Treasurer Timothy P. Cahill, the independent candidate for governor, said this morning that he wants to create a law that would bar employers from using credit checks to screen job applicants.
Cahill conceded that it’s probably too late to pass the law this year, with the legislative session set to end Saturday, but said he would like to make the change next year to help people get back in the workforce.
"Prospective employers are looking at their credit history and using it as a job qualifier or job disqualifier," he said at a news conference on the steps of the State House. "And we think that’s wrong."
Cahill has been trying to run as a conservative populist in the three-way race, in which polls show him trailing Democratic Governor Deval Patrick and Republican Charles D. Baker, a former health insurance executive.
Cahill also weighed in on the expanded gambling debate that has consumed Beacon Hill for most of the month. Leaders of the House, who favors allowing slot machines at the state’s four racetracks, have been deadlocked in negotiations with Senate leaders, who would like to authorize casinos but no racetrack slots.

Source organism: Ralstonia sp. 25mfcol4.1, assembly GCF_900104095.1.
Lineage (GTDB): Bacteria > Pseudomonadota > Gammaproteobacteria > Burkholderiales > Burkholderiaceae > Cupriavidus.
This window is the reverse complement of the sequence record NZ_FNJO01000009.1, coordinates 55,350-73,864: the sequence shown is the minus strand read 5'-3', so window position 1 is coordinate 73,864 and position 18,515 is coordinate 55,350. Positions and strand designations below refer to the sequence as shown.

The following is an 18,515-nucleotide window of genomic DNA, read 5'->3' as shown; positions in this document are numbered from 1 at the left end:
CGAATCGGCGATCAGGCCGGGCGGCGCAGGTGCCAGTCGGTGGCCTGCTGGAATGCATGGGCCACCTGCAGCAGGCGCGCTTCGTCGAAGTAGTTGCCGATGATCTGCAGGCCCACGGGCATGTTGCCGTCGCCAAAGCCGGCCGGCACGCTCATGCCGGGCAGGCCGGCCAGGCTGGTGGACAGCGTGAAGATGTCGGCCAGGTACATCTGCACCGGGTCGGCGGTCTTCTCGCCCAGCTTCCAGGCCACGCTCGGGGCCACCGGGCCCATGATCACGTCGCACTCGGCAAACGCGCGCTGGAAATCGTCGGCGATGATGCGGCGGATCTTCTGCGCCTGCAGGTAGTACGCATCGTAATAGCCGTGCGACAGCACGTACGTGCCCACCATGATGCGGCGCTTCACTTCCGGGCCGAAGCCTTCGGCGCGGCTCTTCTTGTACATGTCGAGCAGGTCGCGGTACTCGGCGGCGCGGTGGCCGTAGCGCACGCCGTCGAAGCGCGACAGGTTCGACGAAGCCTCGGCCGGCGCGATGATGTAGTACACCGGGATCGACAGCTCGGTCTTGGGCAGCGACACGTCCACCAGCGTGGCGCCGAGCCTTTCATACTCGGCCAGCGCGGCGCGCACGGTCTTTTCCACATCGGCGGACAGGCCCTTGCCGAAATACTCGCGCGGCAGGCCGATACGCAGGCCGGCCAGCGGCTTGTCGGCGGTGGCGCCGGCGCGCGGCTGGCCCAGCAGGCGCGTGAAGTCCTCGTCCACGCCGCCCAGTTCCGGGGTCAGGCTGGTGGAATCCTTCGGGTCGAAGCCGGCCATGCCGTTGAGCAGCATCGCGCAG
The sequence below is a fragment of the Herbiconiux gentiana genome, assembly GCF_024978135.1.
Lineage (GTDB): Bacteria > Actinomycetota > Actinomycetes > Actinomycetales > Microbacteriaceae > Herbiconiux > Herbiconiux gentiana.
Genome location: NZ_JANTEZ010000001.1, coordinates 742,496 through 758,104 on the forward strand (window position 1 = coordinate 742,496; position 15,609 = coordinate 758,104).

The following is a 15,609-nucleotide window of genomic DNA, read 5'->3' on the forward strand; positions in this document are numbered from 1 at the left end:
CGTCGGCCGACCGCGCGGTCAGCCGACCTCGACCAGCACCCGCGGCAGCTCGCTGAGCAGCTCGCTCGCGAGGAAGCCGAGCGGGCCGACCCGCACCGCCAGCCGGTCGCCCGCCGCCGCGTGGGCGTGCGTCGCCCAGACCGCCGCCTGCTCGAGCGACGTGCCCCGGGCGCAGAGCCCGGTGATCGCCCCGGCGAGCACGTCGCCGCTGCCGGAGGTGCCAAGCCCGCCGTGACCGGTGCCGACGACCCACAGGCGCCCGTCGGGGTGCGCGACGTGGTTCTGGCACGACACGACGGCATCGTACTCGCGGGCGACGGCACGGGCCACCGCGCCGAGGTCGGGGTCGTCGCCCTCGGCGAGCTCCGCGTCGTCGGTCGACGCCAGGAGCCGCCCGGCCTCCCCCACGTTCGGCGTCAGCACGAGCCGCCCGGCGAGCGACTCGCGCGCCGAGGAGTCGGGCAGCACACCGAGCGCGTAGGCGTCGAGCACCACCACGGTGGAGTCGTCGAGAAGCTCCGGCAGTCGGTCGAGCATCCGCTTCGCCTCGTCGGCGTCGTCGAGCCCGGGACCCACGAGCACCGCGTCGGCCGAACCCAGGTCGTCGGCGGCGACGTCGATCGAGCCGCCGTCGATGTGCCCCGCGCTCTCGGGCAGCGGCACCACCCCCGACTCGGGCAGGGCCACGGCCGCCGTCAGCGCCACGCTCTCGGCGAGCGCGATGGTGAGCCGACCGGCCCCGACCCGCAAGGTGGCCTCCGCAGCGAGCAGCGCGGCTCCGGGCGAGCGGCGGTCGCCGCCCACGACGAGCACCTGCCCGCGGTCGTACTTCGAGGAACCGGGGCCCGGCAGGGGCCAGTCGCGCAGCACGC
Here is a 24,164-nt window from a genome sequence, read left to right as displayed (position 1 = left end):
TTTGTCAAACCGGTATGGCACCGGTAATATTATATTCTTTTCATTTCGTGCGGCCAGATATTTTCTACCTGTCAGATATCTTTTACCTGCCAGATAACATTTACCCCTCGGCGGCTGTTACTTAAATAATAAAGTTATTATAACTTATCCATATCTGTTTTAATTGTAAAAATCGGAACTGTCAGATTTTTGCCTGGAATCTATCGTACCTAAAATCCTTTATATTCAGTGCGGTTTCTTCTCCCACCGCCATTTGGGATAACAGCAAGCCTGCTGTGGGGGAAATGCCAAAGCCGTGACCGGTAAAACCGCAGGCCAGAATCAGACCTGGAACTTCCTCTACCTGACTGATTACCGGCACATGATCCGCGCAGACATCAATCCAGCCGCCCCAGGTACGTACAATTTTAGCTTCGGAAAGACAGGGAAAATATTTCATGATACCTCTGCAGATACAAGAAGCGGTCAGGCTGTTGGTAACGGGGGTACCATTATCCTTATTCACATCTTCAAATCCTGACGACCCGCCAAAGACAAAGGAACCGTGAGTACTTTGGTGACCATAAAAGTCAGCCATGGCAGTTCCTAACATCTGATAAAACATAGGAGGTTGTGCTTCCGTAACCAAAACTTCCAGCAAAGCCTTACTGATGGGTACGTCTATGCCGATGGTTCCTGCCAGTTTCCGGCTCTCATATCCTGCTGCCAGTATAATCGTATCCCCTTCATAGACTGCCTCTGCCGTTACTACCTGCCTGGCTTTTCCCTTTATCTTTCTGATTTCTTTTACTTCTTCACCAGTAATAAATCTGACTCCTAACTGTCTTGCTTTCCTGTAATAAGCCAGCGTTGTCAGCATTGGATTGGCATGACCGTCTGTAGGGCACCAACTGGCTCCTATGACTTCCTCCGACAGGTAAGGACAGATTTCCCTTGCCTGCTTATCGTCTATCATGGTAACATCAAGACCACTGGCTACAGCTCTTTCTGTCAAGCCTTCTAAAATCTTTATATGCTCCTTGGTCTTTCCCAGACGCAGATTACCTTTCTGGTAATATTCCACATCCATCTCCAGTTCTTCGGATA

“I’m leaning toward the House version,” he said, adding that he prefers full-scale casinos but believes racetrack slots are a good interim step that would boost the economy in the short-term.
Cahill also said that it should be up to the Department of Revenue to decide whether to investigate whether Senator John Kerry owes taxes on a yacht he is docking in Rhode Island.
“It should be a non-political decision,” Cahill said. “If he owes taxes, he should pay them.”
The Boston Herald reported Friday that the Democratic senator was docking the family’s $7 million yacht, Isabel, in Rhode Island, allowing him to avoid for now the prospect of nearly $500,000 in Massachusetts sales tax and $70,000 in annual excise tax. Kerry’s spokeswoman has said he will pay whatever the Department of Revenue determines he owes and that he has not yet determined where he will permanently dock the boat.
On the beat
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